CBKB: Basketball player born without a left hand gets his chance
Associated Press Writer
NEW YORK — Kevin Laue isn't supposed to be here, standing on the court practicing for his first season of Division I basketball.
Born without a left hand, the 6-foot-11 center from Pleasanton, Calif., is now a freshman at Manhattan College, having earned a scholarship to play for the Jaspers and a chance to live out the dream of anyone who has been told they couldn't play a sport they loved because of a physical defect.
When the Jaspers' season opens on Nov. 14, the question will not be whether Laue can dribble, pass, block, score or rebound, but whether his opponents will underestimate his skills.
"It's to my advantage," said Laue, explaining what it's like to come onto the floor during a game and face his two-handed opponents. "They think they're going to have an easy game and just whip on some one-handed kid. But I think I've surprised a couple people out there."
Gary Johnson, the NCAA's historian, said that in the 25 years he's worked for the governing body of college sports, he had not heard of another one-handed player in men's basketball, though no records are kept on such matters.
The 19-year-old Laue, whose name rhymes with "wow," almost didn't get the chance to prove his game.
After breaking his leg in his senior year of high school in northern California, and failing to get a Division I scholarship, he played a postgraduate season at Fork Union Military Academy in Virginia, hoping to impress recruiters and scouts. He did, but that didn't seem to be enough, Laue said.
"No matter how well you play, you aren't good enough because you have one hand," he said with some frustration.
Offers did come to him from a handful of Division I schools, including Colgate and Wofford, he said. They could only offer a walk-on the first season, and the possibility of a scholarship if he proved himself, he said.
Manhattan, a small Catholic liberal arts school on a hillside in the Bronx, was the only school that offered a scholarship if he came to play for the Jaspers. He arrived for summer school, taking courses in ethics and religion, and hitting the courts.
"Kevin's a good player," head coach Barry Rohrssen said.
He helped recruit Laue to Manhattan, a job made easier because the school's former president, Brother Thomas Scanlan, had read about Laue in a December 2008 New York Times article, and sent Rohrssen an e-mail asking the coach if the team would be interested in recruiting him.
It turned out that Rohrssen had already heard about Laue from a former coach who had played for the same military academy as the teen from the Bay Area. Rohrssen said he reached out to Fork Union's coach, Fletcher Arritt, who highly recommended Laue.
"Most coaches take chances on players. And they'll take chances on talented kids who they feel maybe can help them win. They have bad transcripts and academic backgrounds. They're poor teammates. They've had problems off the court," Rohrssen said.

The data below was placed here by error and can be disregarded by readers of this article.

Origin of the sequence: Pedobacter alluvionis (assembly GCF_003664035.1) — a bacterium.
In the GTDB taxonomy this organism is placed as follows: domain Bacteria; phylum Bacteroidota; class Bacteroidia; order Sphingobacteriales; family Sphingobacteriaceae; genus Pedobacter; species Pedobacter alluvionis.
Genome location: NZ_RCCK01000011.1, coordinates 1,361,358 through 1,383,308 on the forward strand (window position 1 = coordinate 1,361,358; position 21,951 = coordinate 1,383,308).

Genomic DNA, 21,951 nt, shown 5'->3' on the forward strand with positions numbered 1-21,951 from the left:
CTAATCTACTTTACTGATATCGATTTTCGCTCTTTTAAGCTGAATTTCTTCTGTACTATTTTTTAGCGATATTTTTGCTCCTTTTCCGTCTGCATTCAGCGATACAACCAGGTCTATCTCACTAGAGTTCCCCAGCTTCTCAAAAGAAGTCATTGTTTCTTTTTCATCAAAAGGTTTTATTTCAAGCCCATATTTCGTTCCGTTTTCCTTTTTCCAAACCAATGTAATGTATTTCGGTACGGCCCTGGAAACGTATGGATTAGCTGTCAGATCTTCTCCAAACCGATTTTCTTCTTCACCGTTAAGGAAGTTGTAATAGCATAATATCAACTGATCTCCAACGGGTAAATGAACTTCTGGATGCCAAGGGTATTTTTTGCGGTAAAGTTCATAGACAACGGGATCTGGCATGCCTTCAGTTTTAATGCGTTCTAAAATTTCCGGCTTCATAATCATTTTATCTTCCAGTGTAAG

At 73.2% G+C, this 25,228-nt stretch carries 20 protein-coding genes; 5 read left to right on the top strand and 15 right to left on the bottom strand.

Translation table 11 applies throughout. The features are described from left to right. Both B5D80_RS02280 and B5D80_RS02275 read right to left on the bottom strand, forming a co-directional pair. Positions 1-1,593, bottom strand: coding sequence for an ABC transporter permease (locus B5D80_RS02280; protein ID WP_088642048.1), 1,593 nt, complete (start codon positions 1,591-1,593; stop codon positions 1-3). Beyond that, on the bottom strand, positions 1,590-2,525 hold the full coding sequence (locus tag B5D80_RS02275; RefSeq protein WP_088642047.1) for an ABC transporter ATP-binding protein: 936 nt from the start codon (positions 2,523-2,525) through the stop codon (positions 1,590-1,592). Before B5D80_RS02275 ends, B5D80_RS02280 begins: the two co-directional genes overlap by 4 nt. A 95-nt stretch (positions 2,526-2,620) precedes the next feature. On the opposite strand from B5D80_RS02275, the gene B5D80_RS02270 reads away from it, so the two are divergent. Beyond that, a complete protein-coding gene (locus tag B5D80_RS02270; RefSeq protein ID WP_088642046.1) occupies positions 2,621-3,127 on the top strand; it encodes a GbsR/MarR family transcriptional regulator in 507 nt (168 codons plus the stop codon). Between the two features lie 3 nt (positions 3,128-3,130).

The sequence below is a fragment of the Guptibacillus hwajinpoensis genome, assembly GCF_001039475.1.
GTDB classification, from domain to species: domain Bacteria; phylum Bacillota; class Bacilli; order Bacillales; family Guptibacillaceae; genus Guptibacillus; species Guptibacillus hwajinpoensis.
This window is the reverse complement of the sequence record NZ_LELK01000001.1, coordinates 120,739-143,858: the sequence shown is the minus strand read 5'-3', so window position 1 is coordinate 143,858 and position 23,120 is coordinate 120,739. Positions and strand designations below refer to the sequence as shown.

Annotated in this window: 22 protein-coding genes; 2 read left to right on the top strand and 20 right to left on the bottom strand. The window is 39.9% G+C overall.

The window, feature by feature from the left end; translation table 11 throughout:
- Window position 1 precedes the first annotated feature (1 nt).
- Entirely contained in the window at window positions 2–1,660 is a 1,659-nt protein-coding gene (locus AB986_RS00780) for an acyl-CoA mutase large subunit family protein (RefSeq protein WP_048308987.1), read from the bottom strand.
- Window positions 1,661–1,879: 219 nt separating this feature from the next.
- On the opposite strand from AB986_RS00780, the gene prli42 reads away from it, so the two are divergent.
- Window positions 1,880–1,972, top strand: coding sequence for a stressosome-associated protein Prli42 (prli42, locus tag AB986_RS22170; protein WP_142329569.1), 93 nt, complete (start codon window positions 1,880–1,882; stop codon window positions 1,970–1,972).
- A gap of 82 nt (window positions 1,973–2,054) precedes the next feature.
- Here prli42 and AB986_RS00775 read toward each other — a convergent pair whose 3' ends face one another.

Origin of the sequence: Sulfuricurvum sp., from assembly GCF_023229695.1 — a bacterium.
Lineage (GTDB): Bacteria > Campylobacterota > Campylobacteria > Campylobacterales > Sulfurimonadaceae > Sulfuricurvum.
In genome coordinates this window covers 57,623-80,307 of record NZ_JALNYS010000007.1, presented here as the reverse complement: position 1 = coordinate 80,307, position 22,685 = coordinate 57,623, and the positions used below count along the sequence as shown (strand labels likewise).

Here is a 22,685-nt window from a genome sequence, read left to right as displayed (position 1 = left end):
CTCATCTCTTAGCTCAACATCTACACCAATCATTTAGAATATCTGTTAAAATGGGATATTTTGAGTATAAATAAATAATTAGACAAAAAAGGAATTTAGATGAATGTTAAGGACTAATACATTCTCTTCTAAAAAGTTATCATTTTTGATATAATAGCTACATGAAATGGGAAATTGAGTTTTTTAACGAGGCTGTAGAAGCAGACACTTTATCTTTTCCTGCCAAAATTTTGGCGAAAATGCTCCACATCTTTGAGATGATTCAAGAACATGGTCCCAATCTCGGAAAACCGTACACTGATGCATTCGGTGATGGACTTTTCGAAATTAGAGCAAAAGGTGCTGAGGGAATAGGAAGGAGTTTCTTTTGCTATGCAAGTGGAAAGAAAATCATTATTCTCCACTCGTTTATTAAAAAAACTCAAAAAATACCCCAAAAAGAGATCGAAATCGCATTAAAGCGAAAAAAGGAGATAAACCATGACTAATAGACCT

Laue, meanwhile, had an excellent academic record and a reputation for being a hard worker, the coach said.
"He's done everything right," Rohrssen said. "Why doesn't he get a chance?"
Laue said it was in seventh grade that he first became interested in basketball when a friend suggested he try out for his school's team. He didn't make the cut, but that just made him want to play even more.
On the court, he said he uses his left arm basically as nature intended: as a counterpart to his right. But he said that the best way to understand how he does it is to watch him play.
On a recent Friday morning, Laue suited up for practice at Draddy Gymnasium, where the Jaspers play home games. The gangly redhead, in his green and white No. 44 tank top, stood inches above his teammates as they gathered around coach Rohrssen for a brief pep talk.
"Everything full speed, okay?" Rohrssen told them. "A lot of heart. A lot of effort. Let's get better today."
As they began their workout, Laue became just another player. When he passed a ball, he would use his left arm to stabilize it in his right. Catching, he would use his left arm to buttress the ball's landing as he gripped it in his right hand.
Blocking shots, his long right arm would help him to knock down a ball. When he took a shot, he used his left arm to balance the ball and propel it into the air.
Time after time he proved his game.
To Laue's mother, Jodi Jarnagan, the thought of her son spending college on the opposite coast of the country made her nervous, but she understood it was an opportunity that he could not pass up. Besides, it seemed to her that this was just another bit of luck in a string of them, handed to him since birth.
It was during delivery that she learned that he was missing his left hand. The doctor told her that her son's umbilical chord was wrapped around his neck twice, the left forearm pinned between the cord and his neck. The circulation had been cut off. But to Jarnagan, what mattered was whether he could breathe.
"I was praying, 'Please, God, don't let him be brain dead,'" she said.
Laue agrees that it was more fortuitous than tragic to lose his hand. He said that if his arm hadn't been between his neck and the umbilical cord, he might have been choked to death.
"If you look at it that way, it was definitely a good trade," he said with a grin.